BROCLK - Editorial



Author: Trung Nguyen
Tester: Hanlin Ren
Editorialist: Hanlin Ren




Trigonometry, Fast Matrix Exponentiation, Modular Inverse


A clock has a minute hand which goes x angle per second. The minute hand has length l and the center of clock has coordinate (0,0). Initially, the other endpoint is at coordinate (0,l), and after 1 second its y-coordinate becomes d. Given l,d,t(x is unknown), calculate the y-coordinate of this endpoint after t seconds.


By the problem statement we have \cos(x)=d/l, and the final answer is \cos(tx)\cdot l. So we only need to compute \cos(tx). There is a formula computing \cos(nx):


and we can use fast matrix exponentiation to compute \cos(tx) in O(\log t) time.


A note to modular arithmetic

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During the contest, a lot of people asked problems on the output section, in particular related to “modular inverse”. So let’s answer them here.

Let m,a,b be integers. a is the modular inverse of b in modulo m if (a\cdot b)\equiv 1\pmod m. For example, 8 is the modular inverse of 7 in modulo 11 since

8\times 7=56\equiv 1\pmod {11}.

We can prove that, in modulo m, a has an inverse if and only if \gcd(m,a)=1. (\gcd(7,11)=1 in above case.) To find the modulo inverse of a in modulo m, one solves the following equation


by the Extended Euclidean Algorithm. Note that x,y are variables to solve; x is the modulo inverse of a. The modular inverse, if exists, is unique in modulo m. (You may say 19 is also a modular inverse of 7 in modulo 11, but 19 and 8 are equivalent.)

If m is a prime(in our problem, m=10^9+7 is a prime), then every integer 1\le a < m has a modular inverse, and let’s denote it as a^{-1}. The inverse can be computed in another way:
by Fermat’s little theorem, it’s simply (a^{m-2}\bmod m).

For a rational number \frac{p}{q}, if \gcd(q,m)=1, then it’s equivalent to p\cdot q^{-1} in modulo m. For example, \frac{2}{3}\equiv 2\cdot 3^{-1}\equiv 2\cdot 333333336\equiv 666666672\pmod {10^9+7}.

Now, in modulo m where m is a prime, we can manipulate every rational number as if it was an integer. For example, let’s compute \cos(x)=d/l and \sin^2(x)=1-\cos^2(x). The corresponding Python code is:

mod = 1000000007
cos_x = (d * pow(l, mod - 2, mod)) % mod
sqr_sin_x = (1 - cos_x * cos_x) % mod

and no manipulation of fractions is involved. Everything is just elements in \mathbb{Z}/(10^9+7)\mathbb{Z}.

(Note: \sin(x) can’t be computed even if \sin^2(x) can. This is because \sin(x) might not be rational. In this case, \sin^2(x) is a quadratic non-residue modulo 10^9+7.)

(Note 2: if you use languages such as C++, beware of overflow and underflow. For example, multiplying a and b should be written as (1ll*a*b)%mod rather than (a*b)%mod; the correct way to subtract b from a is (a-b+mod)%mod rather than (a-b)%mod. Think about the reasons yourself.)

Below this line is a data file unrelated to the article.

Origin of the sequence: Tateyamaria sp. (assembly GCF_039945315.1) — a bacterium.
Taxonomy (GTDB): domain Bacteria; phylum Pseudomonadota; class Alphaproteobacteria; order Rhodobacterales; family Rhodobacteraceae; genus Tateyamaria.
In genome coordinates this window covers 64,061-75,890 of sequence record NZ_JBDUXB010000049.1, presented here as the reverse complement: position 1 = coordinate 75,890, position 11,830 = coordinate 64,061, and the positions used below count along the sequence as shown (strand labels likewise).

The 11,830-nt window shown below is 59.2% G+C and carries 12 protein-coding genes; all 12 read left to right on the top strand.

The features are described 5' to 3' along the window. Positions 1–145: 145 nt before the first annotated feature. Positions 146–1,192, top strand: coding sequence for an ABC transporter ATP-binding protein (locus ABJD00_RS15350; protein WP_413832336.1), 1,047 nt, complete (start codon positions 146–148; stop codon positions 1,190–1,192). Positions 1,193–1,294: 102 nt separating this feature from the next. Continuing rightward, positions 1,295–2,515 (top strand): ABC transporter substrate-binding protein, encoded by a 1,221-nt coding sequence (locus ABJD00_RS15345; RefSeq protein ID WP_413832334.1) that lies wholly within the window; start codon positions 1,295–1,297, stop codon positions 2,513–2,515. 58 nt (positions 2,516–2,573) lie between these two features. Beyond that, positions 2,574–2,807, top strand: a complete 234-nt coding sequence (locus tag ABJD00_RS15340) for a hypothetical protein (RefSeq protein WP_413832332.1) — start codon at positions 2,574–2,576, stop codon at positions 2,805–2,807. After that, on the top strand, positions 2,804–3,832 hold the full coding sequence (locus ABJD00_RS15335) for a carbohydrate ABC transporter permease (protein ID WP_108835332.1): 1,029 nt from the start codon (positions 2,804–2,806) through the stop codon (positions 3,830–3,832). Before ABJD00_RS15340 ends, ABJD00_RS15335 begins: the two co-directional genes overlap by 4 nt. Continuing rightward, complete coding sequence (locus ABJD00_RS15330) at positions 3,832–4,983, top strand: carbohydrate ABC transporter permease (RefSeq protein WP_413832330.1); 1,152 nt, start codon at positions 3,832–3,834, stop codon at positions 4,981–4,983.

Setter’s Solution

First notice that x is given by \cos(x)=d/l. To see this, consider the following figure which illustrates the problem statement: OA and OB are the position of minute hand initially and after 1 seconds, respectively.

broken clock

And the answer after t seconds is \cos(tx)\cdot l. Therefore, our actual task is: given \cos(x) and integer t, compute \cos(tx).

Notice the following formula:

\cos(nx)=2\cos(x)\cos((n-1)x)-\cos((n-2)x)\ \ \ (*)

that means we can write \cos(tx) in a matrix-multiplication form:


and therefore


Thus we can compute \cos(tx) by fast matrix exponentiation in O(\log t) time.

Tester’s Solution

Again, we’re given \cos(x) and integer t and we want to compute \cos(tx). But what if we don’t know formula (*)? We can use the following (better-known) formula:

\begin{aligned} \cos(a+b)=&\cos(a)\cos(b)-\sin(a)\sin(b)\ \ \ (1)\\ \sin(a+b)=&\sin(a)\cos(b)+\cos(a)\sin(b)\ \ \ (2) \end{aligned}

All numbers we come across will be in the form a+b\sin(x). Although we don’t know \sin(x), we can represent such a number as (a,b). Therefore we can define +,-,\times on these numbers:

\begin{aligned} (a,b)\pm(c,d)=&(a\pm c,b\pm d)\\ (a,b)\cdot(c,d)=&(a+b\sin(x))(c+d\sin(x))\\ =&ac+bd(1-\cos^2(x))+(ad+bc)\sin(x)\\ =&(ac+bd(1-\cos^2(x)),ad+bc). \end{aligned}

We can write a recursive procedure \mathrm{Solve}(t) for computing the pair (\cos(tx),\sin(tx)).

  • If t=1, we return \cos(tx)=(\cos(x),0) and \sin(tx)=(0,1);
  • If t is odd, then we find (\cos((t-1)x),\sin((t-1)x)) by calling \mathrm{Solve}(t-1), and (\cos(tx),\sin(tx)) can be computed by formula (1) and (2);
  • If t is even, then we call \mathrm{Solve}(\frac{t}{2}) to find (\cos(\frac{t}{2}x),\sin(\frac{t}{2}x)), and (\cos(tx),\sin(tx)) can be computed similarly.

This procedure runs in O(\log t) time since every two steps decrease t by half.

Suppose we’ve computed \cos(tx)=(a,b). b must be equal to 0 since it’s possible to represent \cos(tx) by only \cos(x) terms. Therefore \cos(tx)=a and we’re done.

On formula (*)